NATO need not match the Warsaw Pact tank for tank and plane for plane sustained offensive operations. Accordingly, its military units are configured and equipped differently than those of the Warsaw Pact. The chief consideration in assessing the military balance, therefore, must be whether NATO can deny the Warsaw Pact forces the degree of superiority needed for successful attack can be only a rough guide to assessing the military balance weapon system, its reliability, and the synergistic effects it can generate in combination with other weapons in the force structure also must be taken into account. In the past, NATO enjoyed a qualitat i ve edge in weaponry and equipment. This gap has narrowed considerably in the last decade. Soviet-made equipment rivals or outclasses NATO systems in many areas, such as self-propelled artillery, air. defense and surface-to-surface missiles. NATO can no lo n ger rely, therefore on qualitatiyely superior weapons to compensate for its numerical inferiority As a defensive alliance it need not field forces capable of Quantitative comparisons Qualitative differences in the actual combat capability.of a Training, c ommand, control, and intelligence capabilities, unit cohesion, military doctrine, and tactical skills also determine overall combat effectiveness.
And while the peacetime or staticbalance of forces is important in assessing vulnerability to an unreinforced attack, the dynamic balance of forces is more decisive in determining the outcome of a war.
Accordingly, the ability to reinforce existing forces rapidly and to sustain them in battle over time is a more appropriate yardstick for comparing the force balance between both alliances.
The Central European Front stretches 800 miles from the Baltic Sea to the Alps and is the most heavily defended region of the alliance. The Warsaw Pact keeps about 1.2 million troops in 57 land divisions and air and naval force s in Central Europe. In addition there are 800,000 men filling paramilitary units. Counting reserves in the highest readiness category, the Pact can mount a reinforced attack with up to 115 divisions, including the 26 Soviet elite divisions camped in East Germany, Czechoslovakia, and Poland. While Warsaw Pact divisions have fewer troops than typical NATO divisions But they are difficult to quantify 8 4. The largest artillery/howitzer fielded by NATO has a 203mm caliber, whereas Warsaw Pact forces deploy gu n s such as the M-1975 with a 240mm caliber. Despite NATO efforts to make its 155mm guns more effective with improved conventional munitions, these. improvements will not close the qualitative gap favoring the Warsaw Pact 5 their actual combat power is comp arable because of their more favorable armor-to-troop ratio.
NATO deploys about 1 million troops in Central Europe, organized in 26 divisions plus air and naval forces. Another 19 divisions are available as ready reinforcements, including twelve active Arm y divisions stationed in the continental U.S. NATO could mobilize an additional 19 divisions for a total defense force of 64 divisions after at least two weeks of combat.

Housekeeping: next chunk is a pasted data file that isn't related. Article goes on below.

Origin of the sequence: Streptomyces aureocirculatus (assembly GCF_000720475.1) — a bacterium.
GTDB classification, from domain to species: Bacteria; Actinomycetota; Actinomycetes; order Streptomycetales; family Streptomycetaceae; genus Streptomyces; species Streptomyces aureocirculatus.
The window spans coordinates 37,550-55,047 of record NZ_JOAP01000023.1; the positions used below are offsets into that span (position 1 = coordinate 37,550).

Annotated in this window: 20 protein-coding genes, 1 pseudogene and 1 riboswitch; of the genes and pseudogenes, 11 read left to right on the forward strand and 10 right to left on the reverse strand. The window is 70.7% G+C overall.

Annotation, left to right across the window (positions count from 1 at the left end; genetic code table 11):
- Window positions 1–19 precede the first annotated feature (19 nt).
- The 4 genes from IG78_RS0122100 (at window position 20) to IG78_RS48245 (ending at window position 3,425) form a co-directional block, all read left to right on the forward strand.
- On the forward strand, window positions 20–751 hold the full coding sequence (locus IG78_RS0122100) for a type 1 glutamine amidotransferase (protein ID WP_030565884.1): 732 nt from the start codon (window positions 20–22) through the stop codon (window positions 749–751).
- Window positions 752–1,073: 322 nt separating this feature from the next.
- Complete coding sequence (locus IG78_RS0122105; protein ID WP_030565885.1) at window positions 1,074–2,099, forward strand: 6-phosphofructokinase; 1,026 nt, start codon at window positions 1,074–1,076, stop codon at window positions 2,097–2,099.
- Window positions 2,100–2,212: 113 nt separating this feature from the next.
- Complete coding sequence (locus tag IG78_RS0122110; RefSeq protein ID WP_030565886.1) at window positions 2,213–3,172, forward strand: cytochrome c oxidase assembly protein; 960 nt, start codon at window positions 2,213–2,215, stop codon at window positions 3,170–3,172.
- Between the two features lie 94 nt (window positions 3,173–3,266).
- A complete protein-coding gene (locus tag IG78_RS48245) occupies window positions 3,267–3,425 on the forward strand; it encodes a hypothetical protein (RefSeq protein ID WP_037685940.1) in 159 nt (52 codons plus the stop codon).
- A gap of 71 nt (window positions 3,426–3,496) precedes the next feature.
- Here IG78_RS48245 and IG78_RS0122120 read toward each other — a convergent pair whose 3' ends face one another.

NATO could field a total of 3 million men. In equivalent divisions the Warsaw Pact c an field 192 divisions, compared to'NATO's 115, after 30 days of mobilization Aftesextensive mobilization With its deployed forces, NATO can parry an unreinforced Warsaw pact attack for at least a few days with minimal warning time. In a standing start" a t tack across the inter-German border, the 19 Soviet and 6 East German divisions would confront 22 NATO divisions, even if French, Belgian, and Dutch divisions stationed at home were not shifted forward. But the more time Moscow has to reinforce its troops, the worse the situation becomes for NATO, even if NATO reacts quickly. Fear of escalating a crisis, however, is likely to make NATO leaders reluctant to move reinforcements into position. After several weeks of Warsaw Pact mobilization, NATO would be hope lessly outnumbered and outgunned.
Warsaw Pact forces hold a 2:l advantage in nearly every major weapon category force ratio of 3:l for an attack across the entire length of.the front, but it would be sufficient to concentrate enough mechanized units on sel ected sectors of the front to overwhelm and break through NATO's thin frontline defenses. Since NATO keeps few reserve forces in the rear to blunt the momentum of offensive forces or man a second line of defense, deep tactical breakthroughs will cause a r i pple effect and thus unravel NATO defenses, leading to strategic success This does not give the Warsaw Pact the required On the central front, Warsaw Pact forces field nearly three times as many main battle tanks (MBTs) as NATO (29,000 vs. 10,000). In art i llery guns, heavy mortars, and multiple lgunch rocket launchers MLRS) the Warsaw Pact holds a 2:l advantage. It leads by 3.5:l in anti-tank guided weapons and by l.6:l in armored ,fighting vehicles 5. This does not include French forces, which are outside NATO's military structure.